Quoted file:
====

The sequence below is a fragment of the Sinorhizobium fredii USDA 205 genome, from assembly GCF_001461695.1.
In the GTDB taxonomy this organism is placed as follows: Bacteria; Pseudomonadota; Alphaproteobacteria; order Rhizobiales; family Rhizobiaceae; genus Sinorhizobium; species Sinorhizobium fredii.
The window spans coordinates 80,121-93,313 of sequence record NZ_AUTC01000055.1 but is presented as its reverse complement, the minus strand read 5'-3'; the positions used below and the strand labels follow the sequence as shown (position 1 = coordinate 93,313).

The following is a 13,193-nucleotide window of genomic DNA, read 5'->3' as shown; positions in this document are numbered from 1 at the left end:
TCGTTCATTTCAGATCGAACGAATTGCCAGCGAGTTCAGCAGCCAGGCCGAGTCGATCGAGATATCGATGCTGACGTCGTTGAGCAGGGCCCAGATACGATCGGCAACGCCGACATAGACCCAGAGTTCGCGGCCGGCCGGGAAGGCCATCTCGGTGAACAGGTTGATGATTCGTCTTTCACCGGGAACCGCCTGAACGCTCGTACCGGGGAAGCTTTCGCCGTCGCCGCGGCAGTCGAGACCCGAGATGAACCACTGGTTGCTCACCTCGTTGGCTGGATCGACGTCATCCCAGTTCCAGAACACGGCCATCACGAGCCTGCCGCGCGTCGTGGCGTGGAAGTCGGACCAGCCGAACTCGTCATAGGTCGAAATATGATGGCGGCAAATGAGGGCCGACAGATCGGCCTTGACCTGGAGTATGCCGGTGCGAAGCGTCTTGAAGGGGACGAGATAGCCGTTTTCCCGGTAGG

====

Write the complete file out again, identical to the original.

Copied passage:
The sequence below is a fragment of the Sinorhizobium fredii USDA 205 genome, from assembly GCF_001461695.1.
In the GTDB taxonomy this organism is placed as follows: Bacteria; Pseudomonadota; Alphaproteobacteria; order Rhizobiales; family Rhizobiaceae; genus Sinorhizobium; species Sinorhizobium fredii.
The window spans coordinates 80,121-93,313 of sequence record NZ_AUTC01000055.1 but is presented as its reverse complement, the minus strand read 5'-3'; the positions used below and the strand labels follow the sequence as shown (position 1 = coordinate 93,313).

The following is a 13,193-nucleotide window of genomic DNA, read 5'->3' as shown; positions in this document are numbered from 1 at the left end:
TCGTTCATTTCAGATCGAACGAATTGCCAGCGAGTTCAGCAGCCAGGCCGAGTCGATCGAGATATCGATGCTGACGTCGTTGAGCAGGGCCCAGATACGATCGGCAACGCCGACATAGACCCAGAGTTCGCGGCCGGCCGGGAAGGCCATCTCGGTGAACAGGTTGATGATTCGTCTTTCACCGGGAACCGCCTGAACGCTCGTACCGGGGAAGCTTTCGCCGTCGCCGCGGCAGTCGAGACCCGAGATGAACCACTGGTTGCTCACCTCGTTGGCTGGATCGACGTCATCCCAGTTCCAGAACACGGCCATCACGAGCCTGCCGCGCGTCGTGGCGTGGAAGTCGGACCAGCCGAACTCGTCATAGGTCGAAATATGATGGCGGCAAATGAGGGCCGACAGATCGGCCTTGACCTGGAGTATGCCGGTGCGAAGCGTCTTGAAGGGGACGAGATAGCCGTTTTCCCGGTAGG